Forgiveness, atonement, and humility all take a measure of sacrifice in order to achieve. You are meant to take on a role of sacrifice, because you step in front of those who are beaten, bruised, and battered so that they don't receive the punishment of death for sin. As an intercessor, you are a judge. Not in the sense where you dictate punishment, but you morally guide those who are unaware towards the ways of God and away from the path of destruction they were on.


You, just like Abraham concerning his nephew Lot, are an intercessor. It's interesting because God was going to destroy the same city that Lot lived in. It had to weigh on him in such a way that he had to consult God on the matter. A lot of times, it is our calling that brings us to the point where we absolutely cannot fight going to God. It hurts, because we know what God's judgement would be if we didn't step in on someone's behalf. The thought of those we love being destroyed is horrible. Feeling this way is not a bad thing, either. As Abraham interceded in prayer for Lot and his family, he knew that he had to do all he could to find a sliver of hope. "Let not the Lord be angry for I will speak once more: Suppose ten should be found there?" Interesting enough, there was not ten, but because of the relationship that Abraham had formed with God, Lot and his family were ushered out before the destruction. I think a lot of times, the weight is only revealed when we are in the knowing, when we become aware of our position to God.


There's this sense of duty where we can't afford not to be obedient because there is so much riding on it, but then there's that sense of denying ourselves, of dying. That is what becomes the painful part. In order to be intercessors we have to be empathetic. We don't just put ourselves in someone's else's shoes. We understand them by feeling what they feel as if it were our own. We can't fully do this without denying our instincts to give into the principle of flight or fight. Our natural instinct is to shy away from the pain, to find a way to survive, but that is the very thing that God wants us to give to Him.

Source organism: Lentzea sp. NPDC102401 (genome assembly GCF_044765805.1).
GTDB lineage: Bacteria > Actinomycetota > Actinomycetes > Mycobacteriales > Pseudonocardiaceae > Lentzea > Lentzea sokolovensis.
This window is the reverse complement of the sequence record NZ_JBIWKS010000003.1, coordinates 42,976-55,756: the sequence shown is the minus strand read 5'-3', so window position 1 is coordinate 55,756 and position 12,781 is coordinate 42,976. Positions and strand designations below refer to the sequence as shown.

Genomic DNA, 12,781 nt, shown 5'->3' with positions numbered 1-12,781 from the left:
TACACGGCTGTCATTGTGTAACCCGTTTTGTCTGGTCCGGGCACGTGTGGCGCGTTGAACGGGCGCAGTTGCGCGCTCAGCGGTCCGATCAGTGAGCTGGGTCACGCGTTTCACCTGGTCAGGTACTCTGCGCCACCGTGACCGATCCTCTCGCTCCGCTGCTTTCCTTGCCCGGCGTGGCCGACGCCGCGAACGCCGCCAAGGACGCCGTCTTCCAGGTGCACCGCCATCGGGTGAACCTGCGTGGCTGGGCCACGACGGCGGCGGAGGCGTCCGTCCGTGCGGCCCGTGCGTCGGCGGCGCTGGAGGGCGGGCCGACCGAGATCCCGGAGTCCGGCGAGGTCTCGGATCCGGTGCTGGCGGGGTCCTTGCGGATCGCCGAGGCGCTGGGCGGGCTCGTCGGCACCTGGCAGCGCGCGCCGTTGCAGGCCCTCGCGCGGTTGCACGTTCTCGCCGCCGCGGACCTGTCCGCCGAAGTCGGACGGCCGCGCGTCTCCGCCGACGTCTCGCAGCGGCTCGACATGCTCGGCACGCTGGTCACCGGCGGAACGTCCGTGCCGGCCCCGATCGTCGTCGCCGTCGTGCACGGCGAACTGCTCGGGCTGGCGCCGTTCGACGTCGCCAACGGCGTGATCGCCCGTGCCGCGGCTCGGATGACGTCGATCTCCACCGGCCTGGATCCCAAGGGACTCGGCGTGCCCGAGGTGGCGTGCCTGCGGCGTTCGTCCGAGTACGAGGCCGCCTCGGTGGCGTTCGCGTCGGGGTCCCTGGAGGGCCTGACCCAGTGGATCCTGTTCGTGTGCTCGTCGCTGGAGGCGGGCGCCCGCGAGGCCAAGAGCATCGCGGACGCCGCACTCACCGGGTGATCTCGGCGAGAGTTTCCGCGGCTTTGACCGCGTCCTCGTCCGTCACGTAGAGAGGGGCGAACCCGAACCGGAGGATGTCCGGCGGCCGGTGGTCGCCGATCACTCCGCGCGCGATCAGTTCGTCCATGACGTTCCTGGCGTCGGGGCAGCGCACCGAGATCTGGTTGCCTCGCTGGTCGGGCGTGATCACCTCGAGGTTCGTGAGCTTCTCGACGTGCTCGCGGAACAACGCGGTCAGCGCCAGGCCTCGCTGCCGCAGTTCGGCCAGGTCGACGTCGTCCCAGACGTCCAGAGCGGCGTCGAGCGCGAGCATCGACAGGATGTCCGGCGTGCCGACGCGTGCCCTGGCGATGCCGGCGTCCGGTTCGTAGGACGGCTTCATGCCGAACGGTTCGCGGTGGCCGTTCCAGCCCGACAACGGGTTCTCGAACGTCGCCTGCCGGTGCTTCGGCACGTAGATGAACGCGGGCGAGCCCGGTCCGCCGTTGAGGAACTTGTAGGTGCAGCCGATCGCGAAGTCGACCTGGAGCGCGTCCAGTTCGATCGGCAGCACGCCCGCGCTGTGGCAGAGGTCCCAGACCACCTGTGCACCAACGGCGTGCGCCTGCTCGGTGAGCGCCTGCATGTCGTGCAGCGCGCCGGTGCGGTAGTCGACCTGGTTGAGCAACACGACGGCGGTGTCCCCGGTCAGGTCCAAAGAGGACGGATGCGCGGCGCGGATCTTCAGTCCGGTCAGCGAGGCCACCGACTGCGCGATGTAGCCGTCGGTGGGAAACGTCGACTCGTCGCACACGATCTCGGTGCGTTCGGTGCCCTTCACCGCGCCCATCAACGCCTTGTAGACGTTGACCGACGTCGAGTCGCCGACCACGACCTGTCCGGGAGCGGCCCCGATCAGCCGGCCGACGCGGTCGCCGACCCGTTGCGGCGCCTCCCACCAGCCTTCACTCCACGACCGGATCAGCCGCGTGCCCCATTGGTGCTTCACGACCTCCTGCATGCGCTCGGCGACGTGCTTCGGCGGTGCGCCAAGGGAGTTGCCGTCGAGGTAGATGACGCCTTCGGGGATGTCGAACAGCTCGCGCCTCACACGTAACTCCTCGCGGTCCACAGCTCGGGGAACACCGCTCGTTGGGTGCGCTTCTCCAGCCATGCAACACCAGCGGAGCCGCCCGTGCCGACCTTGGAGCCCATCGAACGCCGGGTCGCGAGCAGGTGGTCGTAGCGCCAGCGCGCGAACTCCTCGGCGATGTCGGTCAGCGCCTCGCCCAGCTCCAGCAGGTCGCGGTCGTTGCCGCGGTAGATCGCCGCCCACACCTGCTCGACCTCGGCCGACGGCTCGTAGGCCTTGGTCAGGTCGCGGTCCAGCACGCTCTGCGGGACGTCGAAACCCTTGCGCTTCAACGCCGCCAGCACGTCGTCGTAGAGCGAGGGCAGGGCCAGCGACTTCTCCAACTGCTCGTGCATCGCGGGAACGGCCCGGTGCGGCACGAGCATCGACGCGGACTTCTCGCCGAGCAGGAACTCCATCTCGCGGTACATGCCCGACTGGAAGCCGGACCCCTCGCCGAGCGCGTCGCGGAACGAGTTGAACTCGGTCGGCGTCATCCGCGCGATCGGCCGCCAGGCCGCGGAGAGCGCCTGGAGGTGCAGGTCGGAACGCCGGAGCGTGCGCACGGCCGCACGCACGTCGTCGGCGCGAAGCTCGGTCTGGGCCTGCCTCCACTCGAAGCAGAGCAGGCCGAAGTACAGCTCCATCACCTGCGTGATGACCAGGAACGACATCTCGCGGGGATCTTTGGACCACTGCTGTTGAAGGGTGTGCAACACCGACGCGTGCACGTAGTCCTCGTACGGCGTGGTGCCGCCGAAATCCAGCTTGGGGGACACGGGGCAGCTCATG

The beautiful thing about being an intercessor is that you give voice to those who have be silenced or weakened by life. To be an intercessor means that God trusts you with intimacy. Jesus, the Great Intercessor, showed us how much care God took with him in all the 30+ years he was on earth. Being who he was is every reason why we consider him to truly be beloved by God.


Sometimes, it's hard to see why God would place you in such a position to endure so much, but the real question should be -


"Why not?"

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Writing is both what I love and what I am good at. I began writing as a child as my way of venting in a journal. Poetry quickly became my favorite, and I joined a few clubs in my school that helped me to get better and learn more about my passions. Now, I write for both the love of it and the love of sharing it.